The Ruby Dolls: Rubies In the Attic @ Assembly Roxy
The Ruby Dolls are T Doll, Jess Doll, Susie Doll and Jen Doll, four minxy Forces sirens. With a cheeky quip and a saucy wink, they are all like Vera Lynn if she had been imbued with the subversive spirit of Resistance performer Agnes Bernelle.
Their set is littered with all things vintage – suitcases, standard lamps and top hats – so far, so cabaret, burlesque even; after all, they do suggestive things with mops during Noel Coward's There Are Bad Times... Their stockings may be seamed, but they never once pander to the male gaze. After all, pumpkin, we wouldn't want to scare the horses.
But don't let the clipped Celia Johnston vowels fool you – their repertoire swoons and swoops in four-part harmony, but there is feminism bubbling under their scarlet grins as their gently man-baiting Suffragette Song attests. Fragile playthings they are not: Jen Doll personifies this spirit – all Katherine Hepburn slacks and sardonic eye-rolling humour – a brilliant frontwoman if they had one. Jess Doll's parody of chanson is also hilariously uber-camp.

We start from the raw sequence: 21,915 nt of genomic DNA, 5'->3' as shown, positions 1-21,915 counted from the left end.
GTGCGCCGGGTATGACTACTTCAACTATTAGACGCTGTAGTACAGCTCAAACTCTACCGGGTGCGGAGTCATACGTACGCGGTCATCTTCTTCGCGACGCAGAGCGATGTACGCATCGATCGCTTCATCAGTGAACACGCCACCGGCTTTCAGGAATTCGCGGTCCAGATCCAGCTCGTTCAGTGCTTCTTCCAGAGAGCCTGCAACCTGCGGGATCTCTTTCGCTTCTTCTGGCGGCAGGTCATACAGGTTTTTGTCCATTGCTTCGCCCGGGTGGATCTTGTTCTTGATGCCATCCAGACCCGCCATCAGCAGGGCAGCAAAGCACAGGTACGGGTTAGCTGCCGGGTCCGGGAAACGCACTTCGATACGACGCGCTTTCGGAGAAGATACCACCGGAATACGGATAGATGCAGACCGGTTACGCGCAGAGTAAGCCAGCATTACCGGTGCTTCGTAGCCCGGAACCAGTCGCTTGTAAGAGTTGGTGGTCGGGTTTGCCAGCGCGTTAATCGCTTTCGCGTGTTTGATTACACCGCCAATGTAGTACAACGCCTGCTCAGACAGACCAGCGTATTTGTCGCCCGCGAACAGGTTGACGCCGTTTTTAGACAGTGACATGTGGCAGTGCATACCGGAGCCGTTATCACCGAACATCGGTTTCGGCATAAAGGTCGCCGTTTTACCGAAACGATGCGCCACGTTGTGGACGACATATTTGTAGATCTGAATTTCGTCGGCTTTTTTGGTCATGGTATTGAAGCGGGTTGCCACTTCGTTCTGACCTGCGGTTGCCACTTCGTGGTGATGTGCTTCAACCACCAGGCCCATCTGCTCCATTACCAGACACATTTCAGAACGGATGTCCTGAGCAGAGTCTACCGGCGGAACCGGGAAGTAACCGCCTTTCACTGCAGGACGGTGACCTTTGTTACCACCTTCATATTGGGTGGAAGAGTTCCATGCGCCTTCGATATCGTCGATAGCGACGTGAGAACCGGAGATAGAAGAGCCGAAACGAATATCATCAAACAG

Halfway through the set, the ladies operate a puppet – a little straw man – a Jewish immigrant seeking work in London, only to be exploited for a pittance. This storytelling acknowledges the struggle of their grandparents, and is all the more moving for it. Family motifs resurface in Dillie Keane's beautiful paean to mothers and daughters, Look Mummy, No Hands.
There is only one flaw – sometimes, the narrative wanders off, struggling a little to get back on track – yet they are such a joy to watch, so full of charisma and the vocals so eye-wateringly gorgeous, you can forgive a little meander. The Ruby Dolls should be treasured like a keepsake.